An Enviva mill in Virginia manufactures wood pellets to export to Europe. A similar facility proposed in North Carolina was under scrutiny. Credit: Ted Blanco / Climate Central

A controversy with reverberations across the Atlantic Ocean is brewing in Hamlet, North Carolina – a literal hamlet 120 miles northwest of Wilmington – where a new wood-pellet facility is already in the initial stages of construction.

The mill would become the fourth in North Carolina and the seventh in the Southeast built and operated by Maryland-based Enviva, the largest producer of wood pellets in the world.

The dried and compressed bits of wood produced at the plant would be shipped from Wilmington to a power company in the United Kingdom, who plans to burn them instead of coal as part of the country’s effort to slash greenhouse gas emissions 20 percent by the end of the decade.

The problem, according to many energy analysts, is that burning pellets creates more global warming pollution than coal, not less. One prominent research ecologist even calls wood biomass “the new coal.”

At the same time, environmental advocates say the new mill will further the destruction of deciduous forests in the Southeast – especially in wetlands – and disproportionately harm public health in Dobbins Heights, an overwhelmingly African-American town two miles northeast of the facility.

“There’s a lot at stake,” said Emily Zucchino of the forest-advocacy group Dogwood Alliance, which is among dozens of organizations urging North Carolina Gov. Roy Cooper to revoke the facility’s air quality license.

State environmental officials never held a public hearing about the Enviva proposal, and listed an incomplete, then an incorrect physical address on two iterations of the plant’s permits – actions that advocates contend violated state and federal rules and kept local citizens in the dark.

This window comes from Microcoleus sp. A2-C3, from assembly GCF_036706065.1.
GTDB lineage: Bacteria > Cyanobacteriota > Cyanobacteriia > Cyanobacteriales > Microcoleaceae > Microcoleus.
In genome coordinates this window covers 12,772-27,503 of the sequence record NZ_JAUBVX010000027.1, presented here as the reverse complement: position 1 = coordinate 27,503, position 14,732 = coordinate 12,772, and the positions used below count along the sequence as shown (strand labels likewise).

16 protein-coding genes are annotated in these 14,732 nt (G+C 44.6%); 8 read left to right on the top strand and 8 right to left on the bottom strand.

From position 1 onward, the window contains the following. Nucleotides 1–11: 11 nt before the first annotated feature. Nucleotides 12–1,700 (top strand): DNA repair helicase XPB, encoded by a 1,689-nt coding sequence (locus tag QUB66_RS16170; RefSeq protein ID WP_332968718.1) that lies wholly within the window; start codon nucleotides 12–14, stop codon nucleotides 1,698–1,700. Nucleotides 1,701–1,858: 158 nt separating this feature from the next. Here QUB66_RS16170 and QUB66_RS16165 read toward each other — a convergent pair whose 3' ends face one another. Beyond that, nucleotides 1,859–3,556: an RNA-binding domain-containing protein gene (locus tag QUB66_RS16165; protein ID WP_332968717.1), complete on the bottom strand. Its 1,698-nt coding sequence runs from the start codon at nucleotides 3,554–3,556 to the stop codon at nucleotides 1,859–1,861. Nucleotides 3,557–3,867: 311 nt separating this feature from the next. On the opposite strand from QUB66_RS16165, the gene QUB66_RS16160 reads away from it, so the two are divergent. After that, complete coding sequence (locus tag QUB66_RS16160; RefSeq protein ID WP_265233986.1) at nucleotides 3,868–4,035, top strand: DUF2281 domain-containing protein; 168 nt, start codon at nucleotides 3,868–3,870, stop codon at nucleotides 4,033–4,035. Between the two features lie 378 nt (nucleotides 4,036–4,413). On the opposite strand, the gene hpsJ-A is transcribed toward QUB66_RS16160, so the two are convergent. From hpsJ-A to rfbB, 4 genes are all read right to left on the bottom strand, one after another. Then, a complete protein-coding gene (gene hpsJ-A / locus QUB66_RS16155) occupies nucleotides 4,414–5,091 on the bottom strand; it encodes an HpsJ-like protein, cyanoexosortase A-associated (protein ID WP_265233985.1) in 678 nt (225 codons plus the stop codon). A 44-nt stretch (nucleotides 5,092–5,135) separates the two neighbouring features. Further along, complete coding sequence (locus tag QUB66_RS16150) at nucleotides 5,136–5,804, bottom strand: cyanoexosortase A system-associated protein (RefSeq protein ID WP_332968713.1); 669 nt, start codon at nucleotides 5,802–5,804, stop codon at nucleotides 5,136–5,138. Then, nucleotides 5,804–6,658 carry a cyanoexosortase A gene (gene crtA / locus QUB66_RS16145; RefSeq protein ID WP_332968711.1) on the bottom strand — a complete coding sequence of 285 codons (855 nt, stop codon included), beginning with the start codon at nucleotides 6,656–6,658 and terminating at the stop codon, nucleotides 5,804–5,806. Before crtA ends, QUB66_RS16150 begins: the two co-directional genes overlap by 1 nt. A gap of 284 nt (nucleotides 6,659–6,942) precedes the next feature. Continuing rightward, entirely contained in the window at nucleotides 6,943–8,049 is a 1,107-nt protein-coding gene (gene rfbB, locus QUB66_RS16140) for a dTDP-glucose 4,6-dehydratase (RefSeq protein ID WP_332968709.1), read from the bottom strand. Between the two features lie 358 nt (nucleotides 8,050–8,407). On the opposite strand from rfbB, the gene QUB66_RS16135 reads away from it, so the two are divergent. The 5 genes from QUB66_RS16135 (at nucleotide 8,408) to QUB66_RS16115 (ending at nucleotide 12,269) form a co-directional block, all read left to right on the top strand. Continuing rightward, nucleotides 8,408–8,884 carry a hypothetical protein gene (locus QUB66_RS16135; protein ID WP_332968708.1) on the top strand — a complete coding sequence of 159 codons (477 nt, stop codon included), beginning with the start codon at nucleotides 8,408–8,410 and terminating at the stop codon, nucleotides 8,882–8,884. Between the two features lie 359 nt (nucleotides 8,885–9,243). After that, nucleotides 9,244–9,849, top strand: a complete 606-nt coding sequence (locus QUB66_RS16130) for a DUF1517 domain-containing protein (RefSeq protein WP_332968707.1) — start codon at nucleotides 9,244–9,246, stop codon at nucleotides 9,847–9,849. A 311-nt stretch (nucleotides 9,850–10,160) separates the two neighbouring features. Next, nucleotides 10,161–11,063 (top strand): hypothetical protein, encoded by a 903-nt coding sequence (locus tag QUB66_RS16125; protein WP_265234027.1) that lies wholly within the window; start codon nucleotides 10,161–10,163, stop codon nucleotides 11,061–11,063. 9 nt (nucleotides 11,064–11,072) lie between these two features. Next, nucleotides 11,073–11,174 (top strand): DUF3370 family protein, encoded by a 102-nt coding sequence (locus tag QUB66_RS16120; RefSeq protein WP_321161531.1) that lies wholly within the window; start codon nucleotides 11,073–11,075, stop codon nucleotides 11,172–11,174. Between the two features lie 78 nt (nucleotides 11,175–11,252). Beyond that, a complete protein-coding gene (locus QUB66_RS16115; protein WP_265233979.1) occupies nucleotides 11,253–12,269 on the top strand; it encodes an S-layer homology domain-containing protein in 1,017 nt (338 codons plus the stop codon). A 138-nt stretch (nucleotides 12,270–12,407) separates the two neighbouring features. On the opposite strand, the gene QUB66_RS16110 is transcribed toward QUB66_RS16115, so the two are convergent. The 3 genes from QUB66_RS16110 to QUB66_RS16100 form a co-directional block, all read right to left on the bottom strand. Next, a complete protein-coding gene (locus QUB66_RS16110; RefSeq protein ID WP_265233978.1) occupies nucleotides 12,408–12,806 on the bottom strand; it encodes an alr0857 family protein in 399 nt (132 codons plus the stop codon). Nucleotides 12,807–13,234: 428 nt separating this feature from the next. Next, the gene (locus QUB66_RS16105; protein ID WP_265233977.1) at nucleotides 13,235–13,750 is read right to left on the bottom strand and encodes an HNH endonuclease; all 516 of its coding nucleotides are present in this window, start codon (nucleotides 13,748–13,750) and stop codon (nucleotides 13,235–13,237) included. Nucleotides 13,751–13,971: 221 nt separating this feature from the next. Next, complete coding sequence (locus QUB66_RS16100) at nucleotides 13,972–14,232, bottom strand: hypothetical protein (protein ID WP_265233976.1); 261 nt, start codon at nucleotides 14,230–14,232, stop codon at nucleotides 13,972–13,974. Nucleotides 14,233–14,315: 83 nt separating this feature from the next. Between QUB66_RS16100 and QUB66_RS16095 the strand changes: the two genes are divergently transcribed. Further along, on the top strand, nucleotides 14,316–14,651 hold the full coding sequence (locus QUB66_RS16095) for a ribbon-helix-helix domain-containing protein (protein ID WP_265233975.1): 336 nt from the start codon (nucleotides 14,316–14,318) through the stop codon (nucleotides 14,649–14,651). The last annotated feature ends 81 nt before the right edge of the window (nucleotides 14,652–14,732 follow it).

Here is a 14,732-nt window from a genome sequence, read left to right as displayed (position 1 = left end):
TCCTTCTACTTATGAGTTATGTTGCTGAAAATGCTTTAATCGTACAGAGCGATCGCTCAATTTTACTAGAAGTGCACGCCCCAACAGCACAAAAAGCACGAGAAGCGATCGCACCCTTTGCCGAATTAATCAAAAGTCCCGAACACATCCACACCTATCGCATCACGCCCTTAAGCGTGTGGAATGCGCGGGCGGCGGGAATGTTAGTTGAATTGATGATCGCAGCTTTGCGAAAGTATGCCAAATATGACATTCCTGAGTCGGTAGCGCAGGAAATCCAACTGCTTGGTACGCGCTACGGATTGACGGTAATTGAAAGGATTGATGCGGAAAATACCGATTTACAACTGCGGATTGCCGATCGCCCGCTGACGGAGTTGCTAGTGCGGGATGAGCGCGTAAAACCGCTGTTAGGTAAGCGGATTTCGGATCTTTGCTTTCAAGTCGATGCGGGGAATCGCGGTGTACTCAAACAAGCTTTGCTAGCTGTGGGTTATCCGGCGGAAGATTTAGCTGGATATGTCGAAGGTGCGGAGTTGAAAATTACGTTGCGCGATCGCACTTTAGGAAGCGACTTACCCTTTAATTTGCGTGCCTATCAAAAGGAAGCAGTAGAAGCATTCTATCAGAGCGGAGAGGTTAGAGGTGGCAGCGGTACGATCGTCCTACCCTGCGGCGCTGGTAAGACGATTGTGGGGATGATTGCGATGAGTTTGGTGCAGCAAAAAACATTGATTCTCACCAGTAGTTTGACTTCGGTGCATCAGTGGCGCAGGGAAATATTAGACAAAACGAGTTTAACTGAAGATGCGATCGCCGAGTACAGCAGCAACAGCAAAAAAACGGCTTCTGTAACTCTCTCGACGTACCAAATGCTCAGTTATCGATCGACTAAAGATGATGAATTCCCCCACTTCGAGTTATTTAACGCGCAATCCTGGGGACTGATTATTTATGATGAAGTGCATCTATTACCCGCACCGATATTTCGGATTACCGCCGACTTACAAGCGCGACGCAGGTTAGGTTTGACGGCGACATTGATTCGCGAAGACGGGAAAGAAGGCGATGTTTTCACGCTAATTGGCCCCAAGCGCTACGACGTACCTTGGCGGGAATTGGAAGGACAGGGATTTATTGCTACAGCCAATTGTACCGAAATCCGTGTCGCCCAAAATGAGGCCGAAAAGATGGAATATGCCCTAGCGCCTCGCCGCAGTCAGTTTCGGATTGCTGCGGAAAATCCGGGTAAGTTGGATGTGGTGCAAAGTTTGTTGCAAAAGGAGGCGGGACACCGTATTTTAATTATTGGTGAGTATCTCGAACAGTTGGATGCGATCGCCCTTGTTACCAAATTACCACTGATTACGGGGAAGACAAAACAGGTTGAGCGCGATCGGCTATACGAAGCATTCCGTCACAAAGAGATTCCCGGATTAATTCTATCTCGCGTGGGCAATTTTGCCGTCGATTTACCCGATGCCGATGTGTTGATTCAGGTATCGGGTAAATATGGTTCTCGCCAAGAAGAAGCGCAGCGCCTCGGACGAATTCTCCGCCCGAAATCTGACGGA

“It’s very clear the community is entitled to a public hearing before this facility moves forward and is built,” said Myra Blake, an attorney with the Southern Environmental Law Center. “It’s required under the law.”

On behalf of the Concerned Citizens of Richmond County, Blake’s organization has filed a legal complaint to force a do-over of the mill’s approval process. A hearing in that quasi-judicial proceeding is scheduled for the last week of November.

But until then, the facility’s license is valid, and opponents worry that the more progress Enviva makes in building it, the more difficult it will be to stop. “It’s a fairly urgent situation,” said Blake.

‘North Carolina is ground zero’

Both U.S. and European policy treat wood pellets as a sustainable, renewable fuel under a two-pronged rationale: they’re good for the climate, because new trees will absorb whatever global warming pollution their combustion produces; and they’re not a threat to forests, because they’re made from manufacturing byproducts, low-grade wood and unusable parts of trees that are harvested anyway.

Over nearly two decades, however, scientists and advocates have challenged both of these arguments.

Because of its water content, more volume of wood than coal is required to produce the same amount of electricity, producing higher emissions. Even when dried, wood produces more planet-warming carbon dioxide than coal. A five-month Climate Central investigation of emissions data from Drax, one of the U.K.’s largest power producers, found the company’s biomass boilers produced 15 to 20 percent more carbon dioxide when they burned wood versus coal.

“That doesn’t even factor in the loss of a forest’s ability to absorb carbon dioxide after it’s cut down and used for electricity, nor does it account for pollution from drying and transporting the wood,” Climate Central wrote.

A 2015 analysis for the Southern Environmental Law Center examining the loss of forests found that Enviva wood pellets supplied to Drax would create two and a half times more greenhouse gas emissions than coal over 40 years. A 2014 study by the U.K.’s environmental agency also factored in drying and transportation costs; it found climate pollution from southeastern U.S. wood pellets to be three times that of coal.

Enviva acknowledges that less than a quarter of its supply comes from wood manufacturing byproducts; the rest comes directly from forests an average of 36 years old. It doesn’t specify, however, how much is from whole trees versus “tops” that can’t be used for high-grade lumber.

Dogwood Alliance says the Hamlet facility is intended to help Drax complete a conversion of its coal-fired unit completely to biomass, which would require another 2.4 million tons of wood pellets per year.